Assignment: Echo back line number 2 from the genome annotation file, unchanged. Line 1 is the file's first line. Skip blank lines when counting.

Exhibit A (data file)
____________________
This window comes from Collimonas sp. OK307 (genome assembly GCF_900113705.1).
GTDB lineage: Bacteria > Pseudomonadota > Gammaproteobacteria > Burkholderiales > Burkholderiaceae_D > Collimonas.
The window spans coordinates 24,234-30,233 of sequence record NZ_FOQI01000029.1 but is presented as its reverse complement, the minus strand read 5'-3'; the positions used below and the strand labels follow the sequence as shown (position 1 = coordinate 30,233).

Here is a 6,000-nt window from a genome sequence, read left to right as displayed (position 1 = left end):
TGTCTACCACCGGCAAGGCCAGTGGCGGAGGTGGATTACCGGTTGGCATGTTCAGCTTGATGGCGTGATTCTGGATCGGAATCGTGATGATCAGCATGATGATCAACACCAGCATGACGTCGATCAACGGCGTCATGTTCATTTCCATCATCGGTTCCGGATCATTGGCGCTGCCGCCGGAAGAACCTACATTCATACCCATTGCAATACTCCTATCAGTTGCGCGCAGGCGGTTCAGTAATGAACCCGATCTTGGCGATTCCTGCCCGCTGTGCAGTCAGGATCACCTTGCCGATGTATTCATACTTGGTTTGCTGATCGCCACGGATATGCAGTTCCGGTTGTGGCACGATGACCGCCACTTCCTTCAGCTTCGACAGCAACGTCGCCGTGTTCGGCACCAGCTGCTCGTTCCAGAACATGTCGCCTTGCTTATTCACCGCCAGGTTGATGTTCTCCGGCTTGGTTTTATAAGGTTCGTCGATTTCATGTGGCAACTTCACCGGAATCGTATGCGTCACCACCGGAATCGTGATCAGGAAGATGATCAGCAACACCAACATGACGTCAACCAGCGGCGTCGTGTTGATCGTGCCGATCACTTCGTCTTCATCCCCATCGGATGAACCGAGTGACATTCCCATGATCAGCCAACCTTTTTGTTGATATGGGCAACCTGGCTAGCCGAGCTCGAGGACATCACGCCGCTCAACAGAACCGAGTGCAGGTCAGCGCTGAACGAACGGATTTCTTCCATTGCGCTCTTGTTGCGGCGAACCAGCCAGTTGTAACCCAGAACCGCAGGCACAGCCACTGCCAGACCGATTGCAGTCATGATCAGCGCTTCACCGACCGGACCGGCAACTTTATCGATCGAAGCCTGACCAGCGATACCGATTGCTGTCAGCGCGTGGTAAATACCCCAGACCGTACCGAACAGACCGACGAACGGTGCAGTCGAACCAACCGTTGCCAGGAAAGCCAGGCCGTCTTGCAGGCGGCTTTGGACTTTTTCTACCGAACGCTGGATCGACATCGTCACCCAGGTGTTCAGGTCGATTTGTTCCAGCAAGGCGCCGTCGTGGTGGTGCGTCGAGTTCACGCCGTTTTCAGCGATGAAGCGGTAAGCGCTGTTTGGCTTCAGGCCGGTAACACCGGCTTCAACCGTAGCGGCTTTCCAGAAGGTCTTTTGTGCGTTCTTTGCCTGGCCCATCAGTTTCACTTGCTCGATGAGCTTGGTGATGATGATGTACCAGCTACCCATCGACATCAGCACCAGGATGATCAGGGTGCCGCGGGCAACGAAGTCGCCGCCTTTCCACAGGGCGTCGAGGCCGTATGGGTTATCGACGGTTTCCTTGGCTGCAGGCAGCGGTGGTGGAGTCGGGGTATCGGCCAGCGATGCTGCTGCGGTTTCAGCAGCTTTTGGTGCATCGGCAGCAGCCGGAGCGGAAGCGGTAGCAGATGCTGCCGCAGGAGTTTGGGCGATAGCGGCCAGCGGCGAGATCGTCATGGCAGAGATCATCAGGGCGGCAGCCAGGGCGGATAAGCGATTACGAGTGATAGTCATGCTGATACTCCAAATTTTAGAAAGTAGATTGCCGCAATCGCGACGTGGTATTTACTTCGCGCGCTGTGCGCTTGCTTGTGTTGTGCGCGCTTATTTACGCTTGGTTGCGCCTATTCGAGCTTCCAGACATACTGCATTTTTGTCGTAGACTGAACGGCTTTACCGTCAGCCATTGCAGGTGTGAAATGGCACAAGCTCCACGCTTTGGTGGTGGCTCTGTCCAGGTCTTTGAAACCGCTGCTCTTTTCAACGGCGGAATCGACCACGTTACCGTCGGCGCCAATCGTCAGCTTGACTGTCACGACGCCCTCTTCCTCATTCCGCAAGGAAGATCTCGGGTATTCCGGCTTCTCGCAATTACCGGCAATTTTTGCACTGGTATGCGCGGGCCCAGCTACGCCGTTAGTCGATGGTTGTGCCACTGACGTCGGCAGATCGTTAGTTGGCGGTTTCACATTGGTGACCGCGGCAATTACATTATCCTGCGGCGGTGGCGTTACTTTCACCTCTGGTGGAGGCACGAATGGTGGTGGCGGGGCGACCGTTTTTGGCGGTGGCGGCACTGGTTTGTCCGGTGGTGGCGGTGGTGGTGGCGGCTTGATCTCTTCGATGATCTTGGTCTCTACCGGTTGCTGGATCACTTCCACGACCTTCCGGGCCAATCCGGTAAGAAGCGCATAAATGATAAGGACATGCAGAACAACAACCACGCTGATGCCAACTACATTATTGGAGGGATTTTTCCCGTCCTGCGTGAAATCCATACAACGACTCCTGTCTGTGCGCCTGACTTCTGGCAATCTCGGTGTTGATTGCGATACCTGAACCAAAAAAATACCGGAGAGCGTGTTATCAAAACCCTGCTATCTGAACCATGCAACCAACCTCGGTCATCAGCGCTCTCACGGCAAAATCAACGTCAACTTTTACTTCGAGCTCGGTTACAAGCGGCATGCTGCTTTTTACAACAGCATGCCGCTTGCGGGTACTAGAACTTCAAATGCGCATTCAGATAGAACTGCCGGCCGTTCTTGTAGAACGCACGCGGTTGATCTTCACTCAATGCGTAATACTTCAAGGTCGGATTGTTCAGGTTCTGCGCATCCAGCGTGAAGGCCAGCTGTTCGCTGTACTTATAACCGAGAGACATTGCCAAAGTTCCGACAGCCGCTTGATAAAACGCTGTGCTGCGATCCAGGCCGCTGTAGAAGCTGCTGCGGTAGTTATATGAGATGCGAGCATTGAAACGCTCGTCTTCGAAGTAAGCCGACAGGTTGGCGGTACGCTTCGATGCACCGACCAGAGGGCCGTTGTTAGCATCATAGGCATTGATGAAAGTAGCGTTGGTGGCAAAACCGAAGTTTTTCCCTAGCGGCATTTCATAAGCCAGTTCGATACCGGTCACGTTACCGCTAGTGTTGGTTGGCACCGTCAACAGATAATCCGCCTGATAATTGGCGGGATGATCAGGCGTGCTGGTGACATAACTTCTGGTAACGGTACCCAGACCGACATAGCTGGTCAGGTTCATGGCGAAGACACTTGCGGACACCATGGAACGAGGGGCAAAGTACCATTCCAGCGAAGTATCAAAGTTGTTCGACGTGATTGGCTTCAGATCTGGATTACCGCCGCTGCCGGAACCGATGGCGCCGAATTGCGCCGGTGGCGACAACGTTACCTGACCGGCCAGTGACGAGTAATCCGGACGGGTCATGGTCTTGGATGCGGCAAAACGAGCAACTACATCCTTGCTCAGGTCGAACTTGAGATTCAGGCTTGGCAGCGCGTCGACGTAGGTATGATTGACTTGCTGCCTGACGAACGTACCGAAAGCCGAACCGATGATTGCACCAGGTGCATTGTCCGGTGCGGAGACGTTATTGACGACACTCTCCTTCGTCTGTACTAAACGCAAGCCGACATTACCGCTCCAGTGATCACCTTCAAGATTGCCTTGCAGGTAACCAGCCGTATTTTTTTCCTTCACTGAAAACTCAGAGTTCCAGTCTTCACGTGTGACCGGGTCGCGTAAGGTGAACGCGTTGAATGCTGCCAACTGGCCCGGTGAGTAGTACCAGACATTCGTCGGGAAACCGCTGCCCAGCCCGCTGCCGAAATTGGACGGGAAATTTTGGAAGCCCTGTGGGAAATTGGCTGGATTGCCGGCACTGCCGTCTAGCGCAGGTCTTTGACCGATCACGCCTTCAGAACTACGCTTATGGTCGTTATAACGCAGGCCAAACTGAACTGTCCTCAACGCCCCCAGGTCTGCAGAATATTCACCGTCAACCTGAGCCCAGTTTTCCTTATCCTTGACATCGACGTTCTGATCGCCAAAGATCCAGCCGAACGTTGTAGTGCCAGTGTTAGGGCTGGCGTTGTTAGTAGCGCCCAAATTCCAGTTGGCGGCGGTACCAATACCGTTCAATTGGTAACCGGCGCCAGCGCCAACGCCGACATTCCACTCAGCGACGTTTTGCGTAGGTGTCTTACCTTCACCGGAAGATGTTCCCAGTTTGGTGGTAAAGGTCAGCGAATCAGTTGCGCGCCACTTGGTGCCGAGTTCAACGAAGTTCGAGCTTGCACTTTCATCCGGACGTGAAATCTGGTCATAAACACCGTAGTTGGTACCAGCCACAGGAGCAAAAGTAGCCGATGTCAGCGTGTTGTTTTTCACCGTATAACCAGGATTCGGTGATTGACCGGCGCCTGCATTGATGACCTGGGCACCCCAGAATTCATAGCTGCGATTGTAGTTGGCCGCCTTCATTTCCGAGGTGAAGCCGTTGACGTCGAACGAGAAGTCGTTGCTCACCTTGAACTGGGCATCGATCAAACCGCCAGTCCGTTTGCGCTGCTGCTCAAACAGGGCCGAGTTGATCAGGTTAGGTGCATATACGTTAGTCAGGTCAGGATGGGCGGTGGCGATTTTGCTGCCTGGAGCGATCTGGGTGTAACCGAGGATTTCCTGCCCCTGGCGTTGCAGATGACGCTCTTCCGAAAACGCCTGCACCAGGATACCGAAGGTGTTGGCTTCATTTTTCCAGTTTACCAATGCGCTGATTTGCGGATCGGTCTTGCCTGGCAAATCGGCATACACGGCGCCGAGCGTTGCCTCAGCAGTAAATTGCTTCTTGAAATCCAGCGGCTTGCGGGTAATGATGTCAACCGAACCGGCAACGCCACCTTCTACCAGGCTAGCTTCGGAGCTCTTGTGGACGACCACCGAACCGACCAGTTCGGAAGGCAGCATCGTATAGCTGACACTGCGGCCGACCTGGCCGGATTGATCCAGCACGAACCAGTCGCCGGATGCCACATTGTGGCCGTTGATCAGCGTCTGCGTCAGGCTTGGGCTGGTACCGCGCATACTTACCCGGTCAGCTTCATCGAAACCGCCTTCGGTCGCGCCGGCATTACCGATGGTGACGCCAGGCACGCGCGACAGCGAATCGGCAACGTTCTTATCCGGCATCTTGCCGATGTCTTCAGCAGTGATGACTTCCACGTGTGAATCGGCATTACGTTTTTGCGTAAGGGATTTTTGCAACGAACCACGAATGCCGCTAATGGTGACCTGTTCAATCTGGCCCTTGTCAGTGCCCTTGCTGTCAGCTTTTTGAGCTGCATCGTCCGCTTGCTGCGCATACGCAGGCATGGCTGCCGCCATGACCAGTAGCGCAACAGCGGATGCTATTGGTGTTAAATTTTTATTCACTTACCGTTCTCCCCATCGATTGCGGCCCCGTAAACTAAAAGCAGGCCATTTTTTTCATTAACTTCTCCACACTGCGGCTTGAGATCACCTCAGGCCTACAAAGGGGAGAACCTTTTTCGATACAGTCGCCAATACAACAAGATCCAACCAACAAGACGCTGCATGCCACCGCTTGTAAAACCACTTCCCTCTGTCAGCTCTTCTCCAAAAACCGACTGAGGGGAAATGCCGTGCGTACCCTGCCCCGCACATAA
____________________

GTDB lineage: Bacteria > Pseudomonadota > Gammaproteobacteria > Burkholderiales > Burkholderiaceae_D > Collimonas.